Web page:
Pamoja

On Tuesday of last week I finished Swahili school. Since then, I have been visiting with Tanzanians in preparation for the launch of our first group, which will be toward the end of this month or the beginning of the next. One of these friends, Masudi, is a leader of the Mwanza churches. Masudi and I rode together on the 18 hour bus ride to the big city of Dar es Salaam for the Tanzania Annual Conference of Methodist Church, another place where I was thankful to meet many Tanzanians.

After returning, I was thankful to meet Azteria and visit her small sewing business. She has been helped by the Savings and Loan plan (called “Pamoja”, the Swahili word for “together”) which we will be using in starting our groups. I really appreciated that she was willing to answer some questions:

Me: Why does Pamoja work better than the other savings and loan options?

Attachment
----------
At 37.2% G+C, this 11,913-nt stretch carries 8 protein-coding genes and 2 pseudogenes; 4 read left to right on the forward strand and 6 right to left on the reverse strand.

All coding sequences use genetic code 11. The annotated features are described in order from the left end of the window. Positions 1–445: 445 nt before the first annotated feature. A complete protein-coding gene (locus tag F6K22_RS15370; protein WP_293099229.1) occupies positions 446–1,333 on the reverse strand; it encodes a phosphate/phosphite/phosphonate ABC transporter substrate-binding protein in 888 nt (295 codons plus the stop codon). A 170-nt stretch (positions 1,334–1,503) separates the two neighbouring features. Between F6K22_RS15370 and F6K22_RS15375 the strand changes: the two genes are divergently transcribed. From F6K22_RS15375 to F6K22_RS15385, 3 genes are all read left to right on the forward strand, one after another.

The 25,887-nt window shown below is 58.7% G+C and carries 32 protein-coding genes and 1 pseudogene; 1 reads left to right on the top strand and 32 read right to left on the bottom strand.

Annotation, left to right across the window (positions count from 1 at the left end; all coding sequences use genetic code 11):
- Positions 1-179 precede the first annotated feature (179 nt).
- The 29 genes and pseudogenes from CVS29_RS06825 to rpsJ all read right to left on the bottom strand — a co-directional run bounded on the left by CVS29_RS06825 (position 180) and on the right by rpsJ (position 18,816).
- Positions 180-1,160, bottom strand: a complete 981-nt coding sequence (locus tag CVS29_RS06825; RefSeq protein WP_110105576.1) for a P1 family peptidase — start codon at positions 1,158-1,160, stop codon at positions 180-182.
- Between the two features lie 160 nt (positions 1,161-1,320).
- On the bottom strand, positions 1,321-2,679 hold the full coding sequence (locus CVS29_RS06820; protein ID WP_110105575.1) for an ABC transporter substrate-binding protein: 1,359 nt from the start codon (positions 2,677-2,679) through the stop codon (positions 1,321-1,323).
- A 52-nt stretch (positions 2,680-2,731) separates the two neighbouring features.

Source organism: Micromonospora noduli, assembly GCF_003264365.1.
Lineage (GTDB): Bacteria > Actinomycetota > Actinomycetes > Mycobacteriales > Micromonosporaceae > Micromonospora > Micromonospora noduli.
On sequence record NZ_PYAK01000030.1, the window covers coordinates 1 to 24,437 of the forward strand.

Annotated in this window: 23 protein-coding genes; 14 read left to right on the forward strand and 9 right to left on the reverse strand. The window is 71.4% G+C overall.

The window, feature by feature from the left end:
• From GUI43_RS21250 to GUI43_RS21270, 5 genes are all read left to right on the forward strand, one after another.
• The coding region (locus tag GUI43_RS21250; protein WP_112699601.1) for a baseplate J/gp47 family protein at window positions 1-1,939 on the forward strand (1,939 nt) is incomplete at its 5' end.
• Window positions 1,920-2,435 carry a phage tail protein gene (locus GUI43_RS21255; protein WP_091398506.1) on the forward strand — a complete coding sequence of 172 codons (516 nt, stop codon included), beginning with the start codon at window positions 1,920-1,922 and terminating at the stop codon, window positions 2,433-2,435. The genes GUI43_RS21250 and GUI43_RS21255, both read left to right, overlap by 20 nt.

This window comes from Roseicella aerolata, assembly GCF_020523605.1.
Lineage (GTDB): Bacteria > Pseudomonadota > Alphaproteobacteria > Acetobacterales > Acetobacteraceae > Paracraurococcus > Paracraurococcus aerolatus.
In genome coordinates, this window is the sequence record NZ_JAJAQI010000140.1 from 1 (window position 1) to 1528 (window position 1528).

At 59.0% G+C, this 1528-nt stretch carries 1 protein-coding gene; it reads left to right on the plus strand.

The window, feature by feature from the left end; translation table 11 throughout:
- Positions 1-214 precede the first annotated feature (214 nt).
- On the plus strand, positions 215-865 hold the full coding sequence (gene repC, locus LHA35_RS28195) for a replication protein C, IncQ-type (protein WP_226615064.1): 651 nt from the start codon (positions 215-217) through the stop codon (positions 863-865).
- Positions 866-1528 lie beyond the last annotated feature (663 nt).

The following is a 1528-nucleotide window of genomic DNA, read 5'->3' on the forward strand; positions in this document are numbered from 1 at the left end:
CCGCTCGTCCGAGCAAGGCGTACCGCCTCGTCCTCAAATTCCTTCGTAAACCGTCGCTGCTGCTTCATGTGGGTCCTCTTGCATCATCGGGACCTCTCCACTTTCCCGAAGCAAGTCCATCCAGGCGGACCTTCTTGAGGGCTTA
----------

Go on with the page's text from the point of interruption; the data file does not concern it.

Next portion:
Azteria: The interest rate is lower, and it helps with spiritual development in addition to economic development.

Me: What is a common mistake you have seen, which we should avoid?

Azteria: I have seen groups fail when the professions of the different members were too different from each other. Groups do better when it’s a group of businesspeople, or a groups of farmers, etc. They do even better when they are in the same business, or farm the same thing, etc.

Me: How much do the members normally save each week?

Azteria: Each member saves 10,000 shillings (roughly $5).

Me: How many weeks should they save together before they begin loaning?

Azteria: They should save for 12 weeks before the first loan.

Me: Did Pamoja enable you to start a business, or to expand one you already had going?

Azteria: It enabled me to expand my business.

Me: Is there ever a problem with the church leadership trying to have too much control over the groups?

Azteria: The groups normally do best when they branch out and draw in members of the community who do not go the same church and may not even be followers of Jesus. This gives the groups a life of their own.

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